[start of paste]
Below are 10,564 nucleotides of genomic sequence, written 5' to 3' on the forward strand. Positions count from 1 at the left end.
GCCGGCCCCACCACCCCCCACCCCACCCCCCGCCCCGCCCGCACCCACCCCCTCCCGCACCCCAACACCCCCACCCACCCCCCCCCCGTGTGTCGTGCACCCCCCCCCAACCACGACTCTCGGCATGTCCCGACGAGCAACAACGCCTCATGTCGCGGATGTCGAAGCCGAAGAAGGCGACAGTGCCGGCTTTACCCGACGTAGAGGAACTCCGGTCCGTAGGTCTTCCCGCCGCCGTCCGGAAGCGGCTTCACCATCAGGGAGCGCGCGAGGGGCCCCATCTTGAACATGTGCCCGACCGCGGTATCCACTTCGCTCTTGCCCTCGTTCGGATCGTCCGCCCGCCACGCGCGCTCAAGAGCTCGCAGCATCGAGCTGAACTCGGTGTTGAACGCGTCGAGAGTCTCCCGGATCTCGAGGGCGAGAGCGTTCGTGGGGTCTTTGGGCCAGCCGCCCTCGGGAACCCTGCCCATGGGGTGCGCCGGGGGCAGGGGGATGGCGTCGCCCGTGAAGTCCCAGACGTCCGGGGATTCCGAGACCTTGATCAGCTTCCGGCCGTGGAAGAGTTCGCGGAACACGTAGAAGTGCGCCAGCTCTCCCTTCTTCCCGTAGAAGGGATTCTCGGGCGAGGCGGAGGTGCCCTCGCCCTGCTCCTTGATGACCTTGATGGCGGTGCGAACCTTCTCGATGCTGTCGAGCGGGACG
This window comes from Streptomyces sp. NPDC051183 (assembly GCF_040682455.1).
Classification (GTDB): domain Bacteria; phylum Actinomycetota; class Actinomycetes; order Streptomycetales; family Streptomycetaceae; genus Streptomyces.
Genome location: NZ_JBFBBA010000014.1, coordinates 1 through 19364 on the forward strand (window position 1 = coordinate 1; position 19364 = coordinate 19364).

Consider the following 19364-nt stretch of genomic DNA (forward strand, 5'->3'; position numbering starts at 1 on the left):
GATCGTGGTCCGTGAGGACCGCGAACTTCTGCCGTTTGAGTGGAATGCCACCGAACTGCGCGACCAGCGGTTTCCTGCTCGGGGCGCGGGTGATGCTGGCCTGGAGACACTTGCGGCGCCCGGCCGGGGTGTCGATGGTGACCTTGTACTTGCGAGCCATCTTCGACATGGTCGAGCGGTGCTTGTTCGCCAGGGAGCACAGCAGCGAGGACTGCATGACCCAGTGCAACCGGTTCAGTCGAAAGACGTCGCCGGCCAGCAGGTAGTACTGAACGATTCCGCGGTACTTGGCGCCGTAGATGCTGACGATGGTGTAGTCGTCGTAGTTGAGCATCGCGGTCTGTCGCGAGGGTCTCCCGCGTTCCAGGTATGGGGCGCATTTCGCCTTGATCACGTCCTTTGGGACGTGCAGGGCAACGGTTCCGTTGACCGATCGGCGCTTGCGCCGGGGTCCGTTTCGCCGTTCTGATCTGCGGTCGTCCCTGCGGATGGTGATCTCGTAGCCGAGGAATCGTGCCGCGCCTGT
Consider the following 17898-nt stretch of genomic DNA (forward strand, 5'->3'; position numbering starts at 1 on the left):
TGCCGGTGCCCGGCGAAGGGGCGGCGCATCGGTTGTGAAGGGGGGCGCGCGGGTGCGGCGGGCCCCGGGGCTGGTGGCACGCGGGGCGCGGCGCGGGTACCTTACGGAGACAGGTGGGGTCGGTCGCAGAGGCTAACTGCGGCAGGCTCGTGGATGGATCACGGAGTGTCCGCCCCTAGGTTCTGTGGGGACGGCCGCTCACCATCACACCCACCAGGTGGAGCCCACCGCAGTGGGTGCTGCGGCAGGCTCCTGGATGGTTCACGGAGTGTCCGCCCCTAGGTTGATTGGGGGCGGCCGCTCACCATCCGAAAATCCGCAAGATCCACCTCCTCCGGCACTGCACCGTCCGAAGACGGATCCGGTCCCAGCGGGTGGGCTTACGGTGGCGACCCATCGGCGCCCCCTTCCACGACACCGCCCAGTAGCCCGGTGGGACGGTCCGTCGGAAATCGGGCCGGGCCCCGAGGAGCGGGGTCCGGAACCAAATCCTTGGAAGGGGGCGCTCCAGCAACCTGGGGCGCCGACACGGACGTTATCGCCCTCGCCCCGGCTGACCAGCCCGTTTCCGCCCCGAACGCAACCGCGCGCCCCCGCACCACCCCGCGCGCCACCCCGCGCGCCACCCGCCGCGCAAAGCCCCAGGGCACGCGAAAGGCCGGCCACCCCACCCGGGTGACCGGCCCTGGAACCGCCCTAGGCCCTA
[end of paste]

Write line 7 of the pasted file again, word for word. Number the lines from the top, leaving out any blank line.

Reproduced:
GATCGTGGTCCGTGAGGACCGCGAACTTCTGCCGTTTGAGTGGAATGCCACCGAACTGCGCGACCAGCGGTTTCCTGCTCGGGGCGCGGGTGATGCTGGCCTGGAGACACTTGCGGCGCCCGGCCGGGGTGTCGATGGTGACCTTGTACTTGCGAGCCATCTTCGACATGGTCGAGCGGTGCTTGTTCGCCAGGGAGCACAGCAGCGAGGACTGCATGACCCAGTGCAACCGGTTCAGTCGAAAGACGTCGCCGGCCAGCAGGTAGTACTGAACGATTCCGCGGTACTTGGCGCCGTAGATGCTGACGATGGTGTAGTCGTCGTAGTTGAGCATCGCGGTCTGTCGCGAGGGTCTCCCGCGTTCCAGGTATGGGGCGCATTTCGCCTTGATCACGTCCTTTGGGACGTGCAGGGCAACGGTTCCGTTGACCGATCGGCGCTTGCGCCGGGGTCCGTTTCGCCGTTCTGATCTGCGGTCGTCCCTGCGGATGGTGATCTCGTAGCCGAGGAATCGTGCCGCGCCTGT